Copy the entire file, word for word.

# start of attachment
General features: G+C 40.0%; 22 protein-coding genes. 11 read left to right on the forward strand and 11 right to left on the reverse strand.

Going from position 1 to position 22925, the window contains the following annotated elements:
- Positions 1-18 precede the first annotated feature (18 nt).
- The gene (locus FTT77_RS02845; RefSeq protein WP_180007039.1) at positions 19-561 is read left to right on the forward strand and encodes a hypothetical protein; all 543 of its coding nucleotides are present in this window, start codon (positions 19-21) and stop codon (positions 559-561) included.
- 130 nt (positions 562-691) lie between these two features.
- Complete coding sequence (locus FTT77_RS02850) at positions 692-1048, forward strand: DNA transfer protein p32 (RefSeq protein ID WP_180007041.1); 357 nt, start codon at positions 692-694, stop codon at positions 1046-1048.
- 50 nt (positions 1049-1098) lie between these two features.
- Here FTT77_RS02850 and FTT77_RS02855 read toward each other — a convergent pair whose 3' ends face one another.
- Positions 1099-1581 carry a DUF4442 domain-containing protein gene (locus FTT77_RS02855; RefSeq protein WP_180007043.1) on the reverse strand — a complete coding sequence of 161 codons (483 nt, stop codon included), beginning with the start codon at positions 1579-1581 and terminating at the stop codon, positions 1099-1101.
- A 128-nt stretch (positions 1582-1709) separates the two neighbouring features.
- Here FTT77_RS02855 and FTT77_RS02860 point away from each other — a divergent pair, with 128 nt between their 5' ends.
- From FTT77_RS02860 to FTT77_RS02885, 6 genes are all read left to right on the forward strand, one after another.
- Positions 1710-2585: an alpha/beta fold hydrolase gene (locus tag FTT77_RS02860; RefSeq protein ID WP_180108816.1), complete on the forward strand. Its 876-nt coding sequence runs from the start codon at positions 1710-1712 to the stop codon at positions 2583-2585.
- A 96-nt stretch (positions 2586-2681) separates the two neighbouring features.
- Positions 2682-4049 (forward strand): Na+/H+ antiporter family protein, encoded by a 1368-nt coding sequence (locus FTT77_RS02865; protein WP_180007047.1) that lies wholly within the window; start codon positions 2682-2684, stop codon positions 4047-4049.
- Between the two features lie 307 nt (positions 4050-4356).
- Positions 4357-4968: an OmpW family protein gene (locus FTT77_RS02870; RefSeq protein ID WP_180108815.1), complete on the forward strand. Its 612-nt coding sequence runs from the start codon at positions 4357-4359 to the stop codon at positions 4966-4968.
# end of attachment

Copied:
General features: G+C 40.0%; 22 protein-coding genes. 11 read left to right on the forward strand and 11 right to left on the reverse strand.

Going from position 1 to position 22925, the window contains the following annotated elements:
- Positions 1-18 precede the first annotated feature (18 nt).
- The gene (locus FTT77_RS02845; RefSeq protein WP_180007039.1) at positions 19-561 is read left to right on the forward strand and encodes a hypothetical protein; all 543 of its coding nucleotides are present in this window, start codon (positions 19-21) and stop codon (positions 559-561) included.
- 130 nt (positions 562-691) lie between these two features.
- Complete coding sequence (locus FTT77_RS02850) at positions 692-1048, forward strand: DNA transfer protein p32 (RefSeq protein ID WP_180007041.1); 357 nt, start codon at positions 692-694, stop codon at positions 1046-1048.
- 50 nt (positions 1049-1098) lie between these two features.
- Here FTT77_RS02850 and FTT77_RS02855 read toward each other — a convergent pair whose 3' ends face one another.
- Positions 1099-1581 carry a DUF4442 domain-containing protein gene (locus FTT77_RS02855; RefSeq protein WP_180007043.1) on the reverse strand — a complete coding sequence of 161 codons (483 nt, stop codon included), beginning with the start codon at positions 1579-1581 and terminating at the stop codon, positions 1099-1101.
- A 128-nt stretch (positions 1582-1709) separates the two neighbouring features.
- Here FTT77_RS02855 and FTT77_RS02860 point away from each other — a divergent pair, with 128 nt between their 5' ends.
- From FTT77_RS02860 to FTT77_RS02885, 6 genes are all read left to right on the forward strand, one after another.
- Positions 1710-2585: an alpha/beta fold hydrolase gene (locus tag FTT77_RS02860; RefSeq protein ID WP_180108816.1), complete on the forward strand. Its 876-nt coding sequence runs from the start codon at positions 1710-1712 to the stop codon at positions 2583-2585.
- A 96-nt stretch (positions 2586-2681) separates the two neighbouring features.
- Positions 2682-4049 (forward strand): Na+/H+ antiporter family protein, encoded by a 1368-nt coding sequence (locus FTT77_RS02865; protein WP_180007047.1) that lies wholly within the window; start codon positions 2682-2684, stop codon positions 4047-4049.
- Between the two features lie 307 nt (positions 4050-4356).
- Positions 4357-4968: an OmpW family protein gene (locus FTT77_RS02870; RefSeq protein ID WP_180108815.1), complete on the forward strand. Its 612-nt coding sequence runs from the start codon at positions 4357-4359 to the stop codon at positions 4966-4968.